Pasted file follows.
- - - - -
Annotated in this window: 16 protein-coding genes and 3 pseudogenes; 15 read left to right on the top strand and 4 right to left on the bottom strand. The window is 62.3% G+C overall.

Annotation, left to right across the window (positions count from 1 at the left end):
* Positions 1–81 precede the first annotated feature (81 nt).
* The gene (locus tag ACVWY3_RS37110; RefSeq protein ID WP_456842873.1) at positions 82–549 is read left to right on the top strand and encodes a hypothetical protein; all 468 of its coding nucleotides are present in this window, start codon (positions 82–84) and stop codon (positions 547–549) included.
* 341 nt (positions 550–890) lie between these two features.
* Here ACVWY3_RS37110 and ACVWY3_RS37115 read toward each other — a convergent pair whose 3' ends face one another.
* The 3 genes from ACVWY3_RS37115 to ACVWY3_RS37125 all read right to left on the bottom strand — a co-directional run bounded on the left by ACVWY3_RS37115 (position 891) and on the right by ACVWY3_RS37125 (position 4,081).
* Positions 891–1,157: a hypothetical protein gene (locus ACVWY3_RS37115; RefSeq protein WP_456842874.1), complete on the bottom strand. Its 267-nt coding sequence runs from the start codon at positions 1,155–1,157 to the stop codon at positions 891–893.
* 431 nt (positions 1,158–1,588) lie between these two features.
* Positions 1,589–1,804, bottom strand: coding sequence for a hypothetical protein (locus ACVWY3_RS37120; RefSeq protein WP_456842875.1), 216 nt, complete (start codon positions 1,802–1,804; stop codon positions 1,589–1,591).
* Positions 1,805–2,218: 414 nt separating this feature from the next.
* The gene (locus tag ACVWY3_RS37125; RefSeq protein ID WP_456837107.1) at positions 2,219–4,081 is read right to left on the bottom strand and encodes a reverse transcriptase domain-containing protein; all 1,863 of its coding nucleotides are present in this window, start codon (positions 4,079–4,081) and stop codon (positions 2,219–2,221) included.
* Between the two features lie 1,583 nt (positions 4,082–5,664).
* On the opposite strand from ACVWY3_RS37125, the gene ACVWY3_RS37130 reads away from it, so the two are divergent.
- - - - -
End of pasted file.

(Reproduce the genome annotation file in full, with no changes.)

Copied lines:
Annotated in this window: 16 protein-coding genes and 3 pseudogenes; 15 read left to right on the top strand and 4 right to left on the bottom strand. The window is 62.3% G+C overall.

Annotation, left to right across the window (positions count from 1 at the left end):
* Positions 1–81 precede the first annotated feature (81 nt).
* The gene (locus tag ACVWY3_RS37110; RefSeq protein ID WP_456842873.1) at positions 82–549 is read left to right on the top strand and encodes a hypothetical protein; all 468 of its coding nucleotides are present in this window, start codon (positions 82–84) and stop codon (positions 547–549) included.
* 341 nt (positions 550–890) lie between these two features.
* Here ACVWY3_RS37110 and ACVWY3_RS37115 read toward each other — a convergent pair whose 3' ends face one another.
* The 3 genes from ACVWY3_RS37115 to ACVWY3_RS37125 all read right to left on the bottom strand — a co-directional run bounded on the left by ACVWY3_RS37115 (position 891) and on the right by ACVWY3_RS37125 (position 4,081).
* Positions 891–1,157: a hypothetical protein gene (locus ACVWY3_RS37115; RefSeq protein WP_456842874.1), complete on the bottom strand. Its 267-nt coding sequence runs from the start codon at positions 1,155–1,157 to the stop codon at positions 891–893.
* 431 nt (positions 1,158–1,588) lie between these two features.
* Positions 1,589–1,804, bottom strand: coding sequence for a hypothetical protein (locus ACVWY3_RS37120; RefSeq protein WP_456842875.1), 216 nt, complete (start codon positions 1,802–1,804; stop codon positions 1,589–1,591).
* Positions 1,805–2,218: 414 nt separating this feature from the next.
* The gene (locus tag ACVWY3_RS37125; RefSeq protein ID WP_456837107.1) at positions 2,219–4,081 is read right to left on the bottom strand and encodes a reverse transcriptase domain-containing protein; all 1,863 of its coding nucleotides are present in this window, start codon (positions 4,079–4,081) and stop codon (positions 2,219–2,221) included.
* Between the two features lie 1,583 nt (positions 4,082–5,664).
* On the opposite strand from ACVWY3_RS37125, the gene ACVWY3_RS37130 reads away from it, so the two are divergent.